Born in the Philippines in 1977, Patricia Perez Eustaquio is based in Manila, where she is considered one of the leading Filipino artists of her generation. Informed by the vocabulary of craft and design, she works in a wide variety of media – including painting, drawing, sculpture, and installation – and often uses such everyday materials as lace, felt, and cardboard. Her work explores the vanity of artistic and cultural constructs, referencing the histories and processes related to different materials by crafting highly decorative objects and then excising various elements, thereby creating a stark contrast between what is present and what is absent.
Her second solo exhibition with Tyler Rollins Fine Art, Black Dust, took place from January 7 – February 20, 2016. The show centered on a striking new series of works on paper done in graphite with touches of gold leaf, in which the artist focused on a rigorously detailed examination of certain materials and processes that are central to her own artistic production. These 40 × 30 inch (101 × 76 cm) drawings feature craggy, rock-like formations that upon closer examination are seen to be composed of two materials: globules of paint and wilted flowers. Eustaquio has for many years focused on themes of decay and detritus, exploring the expressive possibilities of humble materials and bringing to them an unexpected monumentality. Wilted flowers are an ongoing motif that she has utilized in some of her most iconic works: large, shaped canvases showing richly detailed, semi-abstract images based on decayed organic materials, including not only flowers but also dead birds and butchered meat – all of which are imbued with a haunting, elegiac quality.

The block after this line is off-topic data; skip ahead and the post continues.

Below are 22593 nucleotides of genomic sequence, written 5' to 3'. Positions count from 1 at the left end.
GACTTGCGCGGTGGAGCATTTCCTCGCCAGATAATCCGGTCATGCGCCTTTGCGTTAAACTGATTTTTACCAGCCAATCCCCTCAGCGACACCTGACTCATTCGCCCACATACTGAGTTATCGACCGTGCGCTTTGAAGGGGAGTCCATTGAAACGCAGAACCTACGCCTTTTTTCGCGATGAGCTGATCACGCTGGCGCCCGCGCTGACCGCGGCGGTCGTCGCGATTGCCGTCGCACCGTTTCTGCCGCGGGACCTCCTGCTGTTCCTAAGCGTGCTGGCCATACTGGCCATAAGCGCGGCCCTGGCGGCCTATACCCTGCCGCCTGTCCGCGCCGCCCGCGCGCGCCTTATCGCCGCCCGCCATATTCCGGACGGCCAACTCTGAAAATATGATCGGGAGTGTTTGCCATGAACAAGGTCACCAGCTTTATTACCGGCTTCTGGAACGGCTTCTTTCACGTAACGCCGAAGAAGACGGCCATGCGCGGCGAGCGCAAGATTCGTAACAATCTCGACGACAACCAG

For the Black Dust drawings, she zeroes in on the textures and tortured forms of the wilted flowers, the castoff materials from her studio work, juxtaposing these fragile forms with the rocky hardness of masses of coagulated paint droppings that she has collected over time from the drop cloths on which her easels rest. She blends the two motifs into a long, horizontal composition extending like a mountain range over the 12 sheets of paper, with areas of deeply shaded, solid forms dissolving into more minimalist line drawings. As a whole, the series can be conceived as a somber meditation on the interconnections between the processes of gestation, flourishing, and decay as seen both in nature and in art. The process of artistic creation, the struggles to make concrete and visible the conceptions of the mind, and the subtle melancholy that pervades all aspirations towards the eternal – all these are quietly evoked by these stark, unsparing works.
Eustaquio’s work was recently on view in the exhibition, The Vexed Contemporary, at the Museum of Contemporary Art and Design in Manila, the Philippines (2015) and was featured in a 2013 solo exhibition, The Future That Was, at the Jorge B. Vargas Museum in Manila, done in conjunction with an exhibition of the same title at Tyler Rollins Fine Art. In 2016, Eustaquio had a solo presentation at the Palais de Tokyo, Paris.